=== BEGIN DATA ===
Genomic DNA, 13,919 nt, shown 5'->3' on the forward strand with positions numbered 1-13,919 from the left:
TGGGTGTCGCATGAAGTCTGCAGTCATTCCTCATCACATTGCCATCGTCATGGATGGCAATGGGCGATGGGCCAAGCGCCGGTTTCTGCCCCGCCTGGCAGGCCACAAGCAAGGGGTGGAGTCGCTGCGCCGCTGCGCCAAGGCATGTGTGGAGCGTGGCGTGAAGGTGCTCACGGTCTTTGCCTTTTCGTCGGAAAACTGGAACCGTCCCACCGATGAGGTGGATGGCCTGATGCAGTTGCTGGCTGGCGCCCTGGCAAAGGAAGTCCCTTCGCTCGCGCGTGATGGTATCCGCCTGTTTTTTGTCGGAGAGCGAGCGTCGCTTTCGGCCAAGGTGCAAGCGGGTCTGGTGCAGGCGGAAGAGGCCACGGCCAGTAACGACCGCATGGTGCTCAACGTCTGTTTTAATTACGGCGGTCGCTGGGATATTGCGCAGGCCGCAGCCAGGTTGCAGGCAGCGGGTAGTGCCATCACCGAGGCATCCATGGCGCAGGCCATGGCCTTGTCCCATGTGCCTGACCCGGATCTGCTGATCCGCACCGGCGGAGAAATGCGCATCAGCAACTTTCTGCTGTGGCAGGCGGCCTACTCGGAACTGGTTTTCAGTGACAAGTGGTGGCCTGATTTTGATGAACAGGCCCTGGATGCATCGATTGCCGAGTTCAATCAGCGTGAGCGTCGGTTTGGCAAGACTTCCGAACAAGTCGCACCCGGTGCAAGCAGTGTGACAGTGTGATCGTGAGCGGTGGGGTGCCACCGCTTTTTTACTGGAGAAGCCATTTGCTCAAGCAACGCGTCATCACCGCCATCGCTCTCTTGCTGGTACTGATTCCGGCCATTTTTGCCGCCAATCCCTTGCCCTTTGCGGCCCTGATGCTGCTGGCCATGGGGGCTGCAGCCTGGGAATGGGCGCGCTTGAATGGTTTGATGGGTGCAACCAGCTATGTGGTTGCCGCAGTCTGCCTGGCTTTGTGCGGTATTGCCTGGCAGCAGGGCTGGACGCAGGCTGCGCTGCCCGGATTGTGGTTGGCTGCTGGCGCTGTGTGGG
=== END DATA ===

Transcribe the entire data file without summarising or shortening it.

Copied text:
Genomic DNA, 13,919 nt, shown 5'->3' on the forward strand with positions numbered 1-13,919 from the left:
TGGGTGTCGCATGAAGTCTGCAGTCATTCCTCATCACATTGCCATCGTCATGGATGGCAATGGGCGATGGGCCAAGCGCCGGTTTCTGCCCCGCCTGGCAGGCCACAAGCAAGGGGTGGAGTCGCTGCGCCGCTGCGCCAAGGCATGTGTGGAGCGTGGCGTGAAGGTGCTCACGGTCTTTGCCTTTTCGTCGGAAAACTGGAACCGTCCCACCGATGAGGTGGATGGCCTGATGCAGTTGCTGGCTGGCGCCCTGGCAAAGGAAGTCCCTTCGCTCGCGCGTGATGGTATCCGCCTGTTTTTTGTCGGAGAGCGAGCGTCGCTTTCGGCCAAGGTGCAAGCGGGTCTGGTGCAGGCGGAAGAGGCCACGGCCAGTAACGACCGCATGGTGCTCAACGTCTGTTTTAATTACGGCGGTCGCTGGGATATTGCGCAGGCCGCAGCCAGGTTGCAGGCAGCGGGTAGTGCCATCACCGAGGCATCCATGGCGCAGGCCATGGCCTTGTCCCATGTGCCTGACCCGGATCTGCTGATCCGCACCGGCGGAGAAATGCGCATCAGCAACTTTCTGCTGTGGCAGGCGGCCTACTCGGAACTGGTTTTCAGTGACAAGTGGTGGCCTGATTTTGATGAACAGGCCCTGGATGCATCGATTGCCGAGTTCAATCAGCGTGAGCGTCGGTTTGGCAAGACTTCCGAACAAGTCGCACCCGGTGCAAGCAGTGTGACAGTGTGATCGTGAGCGGTGGGGTGCCACCGCTTTTTTACTGGAGAAGCCATTTGCTCAAGCAACGCGTCATCACCGCCATCGCTCTCTTGCTGGTACTGATTCCGGCCATTTTTGCCGCCAATCCCTTGCCCTTTGCGGCCCTGATGCTGCTGGCCATGGGGGCTGCAGCCTGGGAATGGGCGCGCTTGAATGGTTTGATGGGTGCAACCAGCTATGTGGTTGCCGCAGTCTGCCTGGCTTTGTGCGGTATTGCCTGGCAGCAGGGCTGGACGCAGGCTGCGCTGCCCGGATTGTGGTTGGCTGCTGGCGCTGTGTGGG